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This week, we explore a brief excerpt from an ancient legal text through the eyes of Jewish interpreters. It is from Exodus 22. Right after the Ten Commandments are uttered on Mt Sinai, a further code of conduct is given in the form of a list of judicial rulings. The rule within our focus deals with lending money to a person in need.

“If you lend money to my people, to the poor among you, you shall not deal with them as a creditor...” (Exodus 22:25, NRSV)

See, too, the translation of Everett Fox:

“If you lend money to my people, to the afflicted one (who lives) beside you...”

In Jewish tradition we find the sages puzzling over the curious wording of this verse. They wonder why not use a simpler, direct phrase: If you lend money to the poor...? Why the addition of ‘my people’ and ‘among you/beside you’?

They detect in this wording three parallel objects: (i) my people; i.e. the people of Israel; (ii) the poor person, and (iii) the person who is ‘among’ you, near to you.

From this analysis a great moral discussion is opened up: the problem of how to prioritise the giving of charity. When my finite resources can never reach everyone in need, how do I choose where to focus those resources? When I am confronted by suffering both near and far, among those in my intimate circle as well as those in the global human family, do relational factors affect my choices? Share something of your experience of this dilemma and your insights based on this Torah verse.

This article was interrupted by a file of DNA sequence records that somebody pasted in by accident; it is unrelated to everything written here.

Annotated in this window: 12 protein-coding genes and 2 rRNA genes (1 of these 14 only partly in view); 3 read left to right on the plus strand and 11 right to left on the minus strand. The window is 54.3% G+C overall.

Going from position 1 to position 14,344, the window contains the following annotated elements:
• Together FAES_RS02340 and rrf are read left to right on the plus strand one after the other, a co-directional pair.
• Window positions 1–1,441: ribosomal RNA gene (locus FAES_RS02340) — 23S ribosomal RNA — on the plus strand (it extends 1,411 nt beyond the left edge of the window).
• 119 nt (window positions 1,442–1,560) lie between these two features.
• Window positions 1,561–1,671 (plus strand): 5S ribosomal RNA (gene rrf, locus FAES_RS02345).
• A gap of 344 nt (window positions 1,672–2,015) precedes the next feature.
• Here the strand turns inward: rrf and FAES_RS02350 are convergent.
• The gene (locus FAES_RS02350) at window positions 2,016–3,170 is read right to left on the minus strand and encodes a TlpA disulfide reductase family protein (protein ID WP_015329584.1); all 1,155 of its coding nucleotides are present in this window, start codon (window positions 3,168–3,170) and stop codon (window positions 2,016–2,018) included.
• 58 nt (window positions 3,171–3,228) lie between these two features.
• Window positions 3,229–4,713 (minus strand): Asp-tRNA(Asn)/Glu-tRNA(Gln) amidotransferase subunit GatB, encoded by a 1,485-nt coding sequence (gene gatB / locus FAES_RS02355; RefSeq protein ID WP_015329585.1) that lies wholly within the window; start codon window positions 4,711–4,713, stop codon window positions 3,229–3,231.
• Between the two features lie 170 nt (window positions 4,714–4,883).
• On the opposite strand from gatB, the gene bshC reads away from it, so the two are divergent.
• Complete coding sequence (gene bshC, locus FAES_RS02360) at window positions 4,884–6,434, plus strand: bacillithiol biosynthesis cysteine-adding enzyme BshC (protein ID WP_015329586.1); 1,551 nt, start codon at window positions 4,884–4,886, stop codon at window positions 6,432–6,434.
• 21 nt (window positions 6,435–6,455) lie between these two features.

In this single Torah verse, a moral discussion is opened up: how to prioritise the giving of charity, with limited resources.

The sages are in no doubt that the Torah teaches the obligation of charity for the non-Jew, the stranger, the orphan. Yet they also interpret the Law as saying that the more intimate connections come first. As the Midrash puts it:

The poor man in the market and the one in your street—your street comes first. A poor kinsman and a poor fellow-townsman, your kinsman comes first. ‘The poor man with you’—that poor who is with you and of you.1

According to the sages the vision held out by the Torah is not an impersonal mass distribution of charity, but an outreach based on an ever-widening of the familial circle. Thus the world is ultimately healed of poverty and suffering not by material aid alone but by ripples of intimacy emanating from our hearts and homes. We start with ‘our own children’ and from there reach out to include ‘other children’ as our own. This kind of loving will eventually embrace the whole human family, ensuring that we treat each person as a brother or sister, as one ‘who is with you/beside you’ and not simply the object of charity.

A single Torah verse contains a great storehouse of ethical insight. Continue to discuss the moral principle and dilemma raised by this text.

1. Tanhuma Yashan, Mishpatim

Bibliography: Herczeg, ed., Rashi: Commentary on the Torah (New York, 1999); Leibowitz, New Studies in Shemot (New York, 1996).

© Teresa Pirola, 2012. Reproduction for non-commercial use permitted with acknowledgement of website.


Light of Torah is a grassroots ministry based in the Catholic community in Australia, encouraging Christians to reflect on Torah with the help of Jewish insights. More... The reflection above refers to Parashat Mishpatim (Exodus 21:1 - 24:18), the Torah portion read for this Sabbath in the Jewish liturgical cycle. Shabbat shalom!

Download your free Jewish and Christian Liturgical Calendar, courtesy of Etz Hayim-Tree of Life Publishing.

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